Victoria Monet & More Discuss Indie Artist Journeys, Female Managers – Sounderground

Thursday (March 31) marks the last day of Women’s History Month, but the celebration and support of women in the music industry must persist. Valeisha Butterfield Jones, co-president of the Recording Academy, said, “There is a culture in music today of women supporting women, and women lifting other women up” while responding to the Recording Academy, Arizona State University (ASU) and Berklee College of Music Institute for Creative Entrepreneurship’s inaugural “Women in the Mix” study published earlier this month. And that culture is ever-present in the relationship between independent female musicians and their female managers.


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“Oftentimes, women are pit against each other and they feel like we can’t co-exist, we’re too catty,” Victoria Monét says. “And I think daily, we prove those things wrong — and it’s such an amazing bond to have someone who understands. There’s just something about speaking to another woman. We get each other.”

After a couple of stints at record labels, and an impressive songwriting resume that includes two Sounderground Hot 100 No. 1s with Ariana Grande‘s “Thank U, Next” and “7 Rings,” Monét has made a name for herself as an equally impressive artist and performer. Rachelle Jean-Louis, her manager and former A&R at Keep Cool, connected with her during her music supervision gig when she helped place Lucky Daye and Monét’s “Little More Time” in the third season of HBO’s hit series Insecure. She calls working with the hitmaker “easily the most immersive experience in artist management.”

After years of working at big labels like Interscope and top management companies such as Maverick Management, Hannah Peale and Hannah Hicks stumbled upon what Peale calls the “most exciting thing that I’ve seen in the industry”: DJ_Dave, a synth-pop artist who produces and performs music through live-coding, a huge component of the algorave community. Each song she releases “is meticulously coded and recorded live in a process that has never been used before in a pop-sensible context,” according to her website. From performing at Elon Musk and Grimes‘ 2021 MET Gala after party and starring in Logitech’s “Defy Logic” campaign along the likes of Lizzo, what once was Dave’s school project has already started flourishing as a worthwhile career.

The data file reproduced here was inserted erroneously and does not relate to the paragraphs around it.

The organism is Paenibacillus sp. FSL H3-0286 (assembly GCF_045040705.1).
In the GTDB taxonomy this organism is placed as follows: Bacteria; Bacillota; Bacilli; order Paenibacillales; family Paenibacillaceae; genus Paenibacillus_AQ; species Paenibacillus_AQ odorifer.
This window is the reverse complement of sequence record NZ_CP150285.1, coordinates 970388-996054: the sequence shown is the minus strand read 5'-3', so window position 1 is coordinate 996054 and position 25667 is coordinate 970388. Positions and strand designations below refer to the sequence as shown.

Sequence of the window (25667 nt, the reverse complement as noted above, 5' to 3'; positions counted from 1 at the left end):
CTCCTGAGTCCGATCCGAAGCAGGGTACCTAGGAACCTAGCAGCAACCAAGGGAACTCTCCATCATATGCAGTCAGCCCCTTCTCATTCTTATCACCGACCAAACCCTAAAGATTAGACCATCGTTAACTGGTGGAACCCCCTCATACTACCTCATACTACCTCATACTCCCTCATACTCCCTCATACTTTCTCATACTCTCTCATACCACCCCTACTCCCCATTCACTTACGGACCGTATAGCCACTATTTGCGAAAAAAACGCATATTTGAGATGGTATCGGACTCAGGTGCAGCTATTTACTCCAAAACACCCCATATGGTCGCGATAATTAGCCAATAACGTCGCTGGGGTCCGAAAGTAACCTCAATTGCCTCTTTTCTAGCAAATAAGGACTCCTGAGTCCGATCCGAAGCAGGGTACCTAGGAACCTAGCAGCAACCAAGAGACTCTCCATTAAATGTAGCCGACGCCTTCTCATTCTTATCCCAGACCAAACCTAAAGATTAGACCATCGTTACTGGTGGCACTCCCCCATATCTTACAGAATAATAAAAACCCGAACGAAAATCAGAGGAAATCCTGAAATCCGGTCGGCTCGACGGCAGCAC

As for pop/R&B singer Thuy, school almost took precedent so she could become a doctor and appease her Vietnamese immigrant parents. “At first, it was really hard for me to step outside of the medical field and do music because I was so afraid of what my parents would think,” she recalls. “And eventually, I got to a mindset where I was just like, ‘You know what? I don’t care what they think, because I want to be happy.’ And they were seeing that I was so persistent at music to the point where they can say anything and it would not deter me. I think that that’s where I’m at now.”

Her career has taken off in recent years, with more than 60 million streams worldwide and her first tour coming up in May in celebration of her debut project i hope u see this. The timing was right when she met her manager Anh Vu, who worked her way up from the mailroom at CAA to spending five years at Universal Music Group on royalty operations and litigation support — and specifically wanted to work with an artist who was also a woman of color. “I literally feel like you’re my sister,” Thuy says of working with Vu.

Sounderground spoke to Monét, Thuy and DJ_Dave — as well as their managers — about the similarities and unique differences in their indie artist journeys, and the “amazing bond” they have with their predominantly female teams.

What inspired you to become an artist, and when did you realize you wanted to take the independent route?  

Monét: I was always surrounded by music. My grandpa plays a bunch of instruments, my mom and my grandma sing. So it felt like a natural thing for me to fall in love with. As far as me wanting to be independent, it’s just been trial and error for me in the music industry. I moved here as a teenager and I got signed to a record label — and I’ve also signed to a producer, and through that producer, signed to a record label. I’m having those experiences not be as dreamy as I would have liked, so I decided to actually beg my last record label to let me go.

At the time, I was just investing all of my savings and things that I would earn from writing into my artist career, and managing myself and playing each position that a record label would have. I learned the ropes the independent way, and it felt freeing and gratifying to be able to carve my own path. Definitely very difficult, but it just felt like a better fit for me as far as even just happiness is concerned.